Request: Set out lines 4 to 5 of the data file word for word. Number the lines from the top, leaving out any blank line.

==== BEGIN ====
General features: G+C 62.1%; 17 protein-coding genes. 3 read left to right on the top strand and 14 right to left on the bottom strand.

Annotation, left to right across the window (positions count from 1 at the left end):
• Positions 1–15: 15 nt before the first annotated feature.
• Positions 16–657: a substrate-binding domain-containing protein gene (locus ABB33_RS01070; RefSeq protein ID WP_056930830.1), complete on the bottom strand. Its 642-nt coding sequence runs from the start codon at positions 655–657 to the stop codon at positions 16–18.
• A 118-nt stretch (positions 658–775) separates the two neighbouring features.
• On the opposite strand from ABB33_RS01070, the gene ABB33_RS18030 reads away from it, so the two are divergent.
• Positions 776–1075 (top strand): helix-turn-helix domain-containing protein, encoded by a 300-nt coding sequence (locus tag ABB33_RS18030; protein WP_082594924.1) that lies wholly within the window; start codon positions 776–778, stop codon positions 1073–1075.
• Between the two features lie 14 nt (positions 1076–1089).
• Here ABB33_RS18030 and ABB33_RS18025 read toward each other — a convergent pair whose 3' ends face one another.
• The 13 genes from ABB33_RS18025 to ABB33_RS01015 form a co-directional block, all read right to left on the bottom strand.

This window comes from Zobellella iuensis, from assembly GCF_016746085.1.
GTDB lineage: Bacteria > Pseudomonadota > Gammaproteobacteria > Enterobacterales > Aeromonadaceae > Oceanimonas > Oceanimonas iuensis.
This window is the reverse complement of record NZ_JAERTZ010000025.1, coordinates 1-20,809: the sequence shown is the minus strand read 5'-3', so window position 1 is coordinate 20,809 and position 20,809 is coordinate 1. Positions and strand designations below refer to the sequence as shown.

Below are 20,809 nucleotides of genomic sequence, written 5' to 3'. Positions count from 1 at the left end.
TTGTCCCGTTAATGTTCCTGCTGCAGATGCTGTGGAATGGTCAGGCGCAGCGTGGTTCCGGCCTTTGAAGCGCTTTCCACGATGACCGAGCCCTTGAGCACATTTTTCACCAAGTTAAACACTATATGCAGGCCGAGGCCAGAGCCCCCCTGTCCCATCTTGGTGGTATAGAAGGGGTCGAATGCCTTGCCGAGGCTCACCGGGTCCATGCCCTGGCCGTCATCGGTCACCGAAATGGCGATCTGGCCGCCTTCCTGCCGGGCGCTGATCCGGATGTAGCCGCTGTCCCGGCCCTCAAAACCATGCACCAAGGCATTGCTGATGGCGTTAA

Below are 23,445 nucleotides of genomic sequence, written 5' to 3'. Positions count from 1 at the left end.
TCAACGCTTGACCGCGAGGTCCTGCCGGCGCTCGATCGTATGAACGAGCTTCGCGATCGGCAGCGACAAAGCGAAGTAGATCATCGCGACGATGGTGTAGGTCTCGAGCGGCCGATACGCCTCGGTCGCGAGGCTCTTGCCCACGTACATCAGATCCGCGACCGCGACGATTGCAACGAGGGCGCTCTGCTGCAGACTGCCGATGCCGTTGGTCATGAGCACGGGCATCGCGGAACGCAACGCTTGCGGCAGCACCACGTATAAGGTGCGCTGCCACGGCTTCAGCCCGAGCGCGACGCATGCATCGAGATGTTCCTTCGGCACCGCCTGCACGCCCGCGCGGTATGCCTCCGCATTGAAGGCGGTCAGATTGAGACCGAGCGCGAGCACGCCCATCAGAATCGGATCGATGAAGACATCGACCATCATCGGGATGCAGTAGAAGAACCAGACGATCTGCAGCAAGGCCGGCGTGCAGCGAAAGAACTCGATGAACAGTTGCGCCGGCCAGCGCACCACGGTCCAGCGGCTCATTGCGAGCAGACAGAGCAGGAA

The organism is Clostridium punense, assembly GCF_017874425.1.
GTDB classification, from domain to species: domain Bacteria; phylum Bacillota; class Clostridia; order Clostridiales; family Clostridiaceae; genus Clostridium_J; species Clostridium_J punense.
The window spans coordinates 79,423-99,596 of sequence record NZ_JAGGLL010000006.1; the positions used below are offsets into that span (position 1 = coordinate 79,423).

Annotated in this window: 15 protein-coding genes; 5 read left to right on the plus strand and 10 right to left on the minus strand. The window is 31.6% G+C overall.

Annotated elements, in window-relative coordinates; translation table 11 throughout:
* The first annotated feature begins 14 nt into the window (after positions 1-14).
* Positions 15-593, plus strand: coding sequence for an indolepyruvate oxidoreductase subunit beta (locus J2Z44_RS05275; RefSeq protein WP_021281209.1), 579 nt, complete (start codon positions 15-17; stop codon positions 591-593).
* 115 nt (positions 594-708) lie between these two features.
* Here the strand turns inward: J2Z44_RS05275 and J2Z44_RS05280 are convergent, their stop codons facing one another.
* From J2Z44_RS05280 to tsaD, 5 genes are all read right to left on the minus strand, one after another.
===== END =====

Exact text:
• Positions 16–657: a substrate-binding domain-containing protein gene (locus ABB33_RS01070; RefSeq protein ID WP_056930830.1), complete on the bottom strand. Its 642-nt coding sequence runs from the start codon at positions 655–657 to the stop codon at positions 16–18.
• A 118-nt stretch (positions 658–775) separates the two neighbouring features.